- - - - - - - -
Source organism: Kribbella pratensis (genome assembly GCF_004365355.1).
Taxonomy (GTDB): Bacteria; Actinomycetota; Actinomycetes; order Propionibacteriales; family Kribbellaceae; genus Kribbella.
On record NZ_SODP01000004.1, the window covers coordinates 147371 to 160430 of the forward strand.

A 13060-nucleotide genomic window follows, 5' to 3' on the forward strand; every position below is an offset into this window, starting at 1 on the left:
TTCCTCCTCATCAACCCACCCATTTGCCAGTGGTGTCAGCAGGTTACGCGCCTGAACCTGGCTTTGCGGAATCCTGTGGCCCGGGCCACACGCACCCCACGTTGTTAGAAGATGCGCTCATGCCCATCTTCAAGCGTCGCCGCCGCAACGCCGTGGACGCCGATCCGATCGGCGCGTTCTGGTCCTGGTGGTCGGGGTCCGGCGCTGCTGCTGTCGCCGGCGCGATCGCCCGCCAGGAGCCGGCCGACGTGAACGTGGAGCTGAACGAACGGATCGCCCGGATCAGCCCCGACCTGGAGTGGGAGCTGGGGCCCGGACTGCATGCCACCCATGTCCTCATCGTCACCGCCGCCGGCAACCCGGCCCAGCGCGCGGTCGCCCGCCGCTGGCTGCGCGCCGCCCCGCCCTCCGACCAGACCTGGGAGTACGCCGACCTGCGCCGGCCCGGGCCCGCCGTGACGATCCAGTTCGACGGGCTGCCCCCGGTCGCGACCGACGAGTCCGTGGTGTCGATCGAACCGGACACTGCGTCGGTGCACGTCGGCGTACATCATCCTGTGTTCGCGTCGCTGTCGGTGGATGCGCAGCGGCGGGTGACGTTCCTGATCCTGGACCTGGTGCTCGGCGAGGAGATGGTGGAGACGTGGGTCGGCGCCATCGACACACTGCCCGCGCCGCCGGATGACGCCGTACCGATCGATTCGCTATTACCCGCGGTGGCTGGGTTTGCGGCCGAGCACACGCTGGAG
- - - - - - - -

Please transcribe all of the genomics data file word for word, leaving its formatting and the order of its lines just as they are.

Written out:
Source organism: Kribbella pratensis (genome assembly GCF_004365355.1).
Taxonomy (GTDB): Bacteria; Actinomycetota; Actinomycetes; order Propionibacteriales; family Kribbellaceae; genus Kribbella.
On record NZ_SODP01000004.1, the window covers coordinates 147371 to 160430 of the forward strand.

A 13060-nucleotide genomic window follows, 5' to 3' on the forward strand; every position below is an offset into this window, starting at 1 on the left:
TTCCTCCTCATCAACCCACCCATTTGCCAGTGGTGTCAGCAGGTTACGCGCCTGAACCTGGCTTTGCGGAATCCTGTGGCCCGGGCCACACGCACCCCACGTTGTTAGAAGATGCGCTCATGCCCATCTTCAAGCGTCGCCGCCGCAACGCCGTGGACGCCGATCCGATCGGCGCGTTCTGGTCCTGGTGGTCGGGGTCCGGCGCTGCTGCTGTCGCCGGCGCGATCGCCCGCCAGGAGCCGGCCGACGTGAACGTGGAGCTGAACGAACGGATCGCCCGGATCAGCCCCGACCTGGAGTGGGAGCTGGGGCCCGGACTGCATGCCACCCATGTCCTCATCGTCACCGCCGCCGGCAACCCGGCCCAGCGCGCGGTCGCCCGCCGCTGGCTGCGCGCCGCCCCGCCCTCCGACCAGACCTGGGAGTACGCCGACCTGCGCCGGCCCGGGCCCGCCGTGACGATCCAGTTCGACGGGCTGCCCCCGGTCGCGACCGACGAGTCCGTGGTGTCGATCGAACCGGACACTGCGTCGGTGCACGTCGGCGTACATCATCCTGTGTTCGCGTCGCTGTCGGTGGATGCGCAGCGGCGGGTGACGTTCCTGATCCTGGACCTGGTGCTCGGCGAGGAGATGGTGGAGACGTGGGTCGGCGCCATCGACACACTGCCCGCGCCGCCGGATGACGCCGTACCGATCGATTCGCTATTACCCGCGGTGGCTGGGTTTGCGGCCGAGCACACGCTGGAG